Jackson already has one roundabout on East Main Street. Plans are in the works to add a second one.
The first roundabout is at the intersection with U.S. Highway 61. The upcoming roundabout will be at the intersection with Shawnee Boulevard.
The Mayor and Board of Aldermen heard an update on the project from David Christensen of Cochran Engineering during study session Feb. 4, and gave a head nod for the firm to finish the design.
“It is comparable to the roundabout in town,” Christensen said. The project is estimated to cost about $825,000, not including the cost of land acquisition.
This new roundabout, like its predecessor, will not be perfectly round, but will be slightly oval in shape. Because of its proximity to an apartment complex and a private home, preliminary plans call for the roundabout to be pushed to the east of the current four-way stop intersection. “We wanted to take as little as we could from the northwest and southwest corners,” Christensen said.
Preliminary plans call for five utility poles to be relocated to make room for the roundabout.
Mayor Dwain Hahs asked how long it will take to build the roundabout. Christensen said it will take about five months, depending upon weather. Hahs said it will be important to coordinate the construction period with the work MoDOT will be doing on East Jackson Boulevard at I-55. He did not want to see Main Street and East Jackson Boulevard both shut down for construction at the same time.
In other action:
• Budget amendment: The Board approved an amendment to the 2018 City of Jackson budget, relative to funds exceeding their 2018 budget appropriations.
• Grant: The Board approved the application for a grant from the Missouri Department of Natural Resources to help develop ball fields in Brookside Park.
• Tax holiday: The City of Jackson will participate in the Show-Me-Green Sales Tax Holiday April 19-25.
• 911 dispatch: An intergovernmental contract with the County of Cape Girardeau to share the capital costs for a new 911 dispatch service was approved.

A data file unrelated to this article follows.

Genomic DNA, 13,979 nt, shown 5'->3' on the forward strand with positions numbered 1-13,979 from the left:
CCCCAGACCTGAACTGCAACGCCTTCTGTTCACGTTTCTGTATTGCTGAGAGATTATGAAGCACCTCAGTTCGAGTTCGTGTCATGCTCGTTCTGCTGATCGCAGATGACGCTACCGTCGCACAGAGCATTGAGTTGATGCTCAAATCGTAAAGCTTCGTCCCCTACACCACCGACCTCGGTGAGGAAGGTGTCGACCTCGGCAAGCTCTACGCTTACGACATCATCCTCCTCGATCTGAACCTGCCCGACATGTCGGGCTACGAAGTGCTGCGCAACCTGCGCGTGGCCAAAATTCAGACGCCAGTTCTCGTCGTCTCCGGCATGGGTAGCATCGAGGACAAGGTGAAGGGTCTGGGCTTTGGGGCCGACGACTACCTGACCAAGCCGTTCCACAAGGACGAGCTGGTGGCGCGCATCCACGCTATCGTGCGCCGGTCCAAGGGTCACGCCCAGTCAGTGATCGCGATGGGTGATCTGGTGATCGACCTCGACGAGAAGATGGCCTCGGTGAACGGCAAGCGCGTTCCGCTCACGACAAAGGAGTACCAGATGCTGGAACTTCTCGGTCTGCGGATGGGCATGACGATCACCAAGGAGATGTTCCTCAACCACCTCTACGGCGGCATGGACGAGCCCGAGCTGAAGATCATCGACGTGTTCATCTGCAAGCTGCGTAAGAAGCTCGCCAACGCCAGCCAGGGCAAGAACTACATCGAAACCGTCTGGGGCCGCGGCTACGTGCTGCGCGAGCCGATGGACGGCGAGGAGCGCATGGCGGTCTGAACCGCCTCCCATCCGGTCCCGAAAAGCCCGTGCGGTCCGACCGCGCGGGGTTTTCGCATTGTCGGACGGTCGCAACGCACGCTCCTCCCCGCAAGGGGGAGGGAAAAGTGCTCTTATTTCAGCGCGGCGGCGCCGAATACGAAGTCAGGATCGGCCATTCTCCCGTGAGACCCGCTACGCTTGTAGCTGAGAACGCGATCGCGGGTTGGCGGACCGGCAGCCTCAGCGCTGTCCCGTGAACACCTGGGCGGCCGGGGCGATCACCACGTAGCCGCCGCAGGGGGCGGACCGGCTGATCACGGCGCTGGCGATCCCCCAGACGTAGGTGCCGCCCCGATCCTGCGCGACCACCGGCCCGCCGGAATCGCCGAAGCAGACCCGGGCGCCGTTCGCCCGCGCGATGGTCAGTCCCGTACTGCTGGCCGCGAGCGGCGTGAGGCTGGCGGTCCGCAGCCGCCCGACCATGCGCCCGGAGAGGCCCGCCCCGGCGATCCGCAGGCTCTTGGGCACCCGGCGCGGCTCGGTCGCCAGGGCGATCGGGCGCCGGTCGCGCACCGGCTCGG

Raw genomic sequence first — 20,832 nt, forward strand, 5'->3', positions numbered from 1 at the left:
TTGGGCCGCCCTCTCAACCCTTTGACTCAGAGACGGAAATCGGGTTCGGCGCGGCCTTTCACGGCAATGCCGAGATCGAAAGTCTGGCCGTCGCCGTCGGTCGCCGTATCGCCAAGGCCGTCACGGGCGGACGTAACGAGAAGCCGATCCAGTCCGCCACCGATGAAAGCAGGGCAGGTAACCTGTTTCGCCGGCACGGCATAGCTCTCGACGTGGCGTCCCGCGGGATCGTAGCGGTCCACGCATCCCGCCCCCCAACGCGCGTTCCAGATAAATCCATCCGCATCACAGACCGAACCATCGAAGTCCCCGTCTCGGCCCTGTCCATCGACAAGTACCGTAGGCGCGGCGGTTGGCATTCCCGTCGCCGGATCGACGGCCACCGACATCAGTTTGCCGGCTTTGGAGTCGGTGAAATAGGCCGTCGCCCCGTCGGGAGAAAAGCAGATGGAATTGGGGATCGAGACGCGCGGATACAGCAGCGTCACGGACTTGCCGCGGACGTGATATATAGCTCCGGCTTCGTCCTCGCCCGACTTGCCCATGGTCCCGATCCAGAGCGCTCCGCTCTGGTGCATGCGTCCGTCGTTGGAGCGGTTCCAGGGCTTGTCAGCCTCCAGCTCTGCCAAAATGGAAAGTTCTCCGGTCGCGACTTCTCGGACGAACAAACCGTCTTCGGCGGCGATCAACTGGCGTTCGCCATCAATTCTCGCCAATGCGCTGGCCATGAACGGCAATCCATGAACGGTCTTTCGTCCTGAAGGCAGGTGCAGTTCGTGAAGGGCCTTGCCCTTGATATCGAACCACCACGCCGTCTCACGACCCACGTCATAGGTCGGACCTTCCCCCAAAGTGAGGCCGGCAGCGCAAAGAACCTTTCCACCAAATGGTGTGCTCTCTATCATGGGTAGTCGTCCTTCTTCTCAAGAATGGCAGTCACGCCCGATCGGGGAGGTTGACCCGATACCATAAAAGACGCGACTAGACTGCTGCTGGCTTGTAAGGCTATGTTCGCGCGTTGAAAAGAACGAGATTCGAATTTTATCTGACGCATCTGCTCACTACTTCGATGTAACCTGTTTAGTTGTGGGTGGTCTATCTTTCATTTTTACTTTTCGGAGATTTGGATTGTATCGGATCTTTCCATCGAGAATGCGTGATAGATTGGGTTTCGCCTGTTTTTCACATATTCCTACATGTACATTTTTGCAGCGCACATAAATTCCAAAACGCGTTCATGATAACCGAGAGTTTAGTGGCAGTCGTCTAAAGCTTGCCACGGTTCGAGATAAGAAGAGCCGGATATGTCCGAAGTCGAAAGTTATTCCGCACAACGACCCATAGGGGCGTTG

• Cemetery gazebo: The Board accepted the $40,056 bid of Boulder Construction, LLC, of Cape Girardeau, to build a gazebo in Russell Heights Cemetery.
• West Main Street: The Board authorized an agreement with the Missouri Highways and Transportation Commission for the State to relinquish a portion of West Main Street from Farmington to Highway 72 to the City of Jackson.
• Police station: Mayor Hahs announced that a ground-breaking ceremony for the new Jackson Police Station will be 10 a.m. Friday, March 8.
• Use tax: Hahs announced that Jackson city officials will discuss the request to charge a use tax (that will be on the April 2 ballot) at the Cape Girardeau Area Chamber of Commerce’s First Friday Coffee on March 1 at Isle Casino.
During study session, Callie Miller of Bold Marketing showed a PowerPoint program her firm has put together to help explain the use tax issue.
She said it’s important that city officials emphasize the following points when discussing the use tax:
~ 176 Missouri cities already have a use tax in place.
~ Use tax is a sales tax collected from purchases made outside of Missouri.
~ Jackson’s use tax will be the same as its sales tax — 2-1/2 percent — which is one of the lowest being charged by cities.
~ It is not a tax rate increase (the sales tax rate of 2-1/2 percent will remain the same).
~ 65 percent of the City’s revenue comes from sales tax. Sales tax revenue has been flat lately.
~ The slogan, “Small for You, Big for Jackson” will be used for this education campaign. A city resident who spends $500 a year in out-of-state purchases will pay an additional $12.50 a year in use tax. However, that $12.50 per resident will amount to a total of $600,000 to $750,000 additional revenue annually.
~ The additional funds from a use tax will be used to add lighting to East Jackson Boulevard between Walmart and I-55, pay the start-up costs for curbside recycling, and either upgrade or build a new swimming pool.
~ A use tax will level the playing field for city businesses that have to charge city sales tax on purchases made from their businesses.
Alderman Paul Sander said the City needs the use tax; it is not just something it wants. Funds from the use tax will help pay for current services that the City provides.
• Water system: The Board approved a change order for the water system facility plan—a reduction of $5,607. The final cost for the first three years (Phase 1) of the project is $412,992.20.
“We’re ready to start the next round of projects,” said City Administrator Jim Roach.
The second phase will be $4 million worth of projects to be completed over the next three years.
• North Georgia Street parking: The Board discussed the possibility of limiting on-street parking on North Georgia Street because the street gets gradually narrower as it goes north from East Main Street. However, after learning that the number of accidents is not very large and the accidents become fewer as the street narrows, it was decided to leave things as they are for most of the street.
At its intersection with East Main Street, the City would like to add a left-turn lane on North Georgia Street to help traffic flow. Doing so would eliminate parking for about 60 percent of that block.
Affected property owners will be notified and will be able to address the Board at a future study session before any action is taken.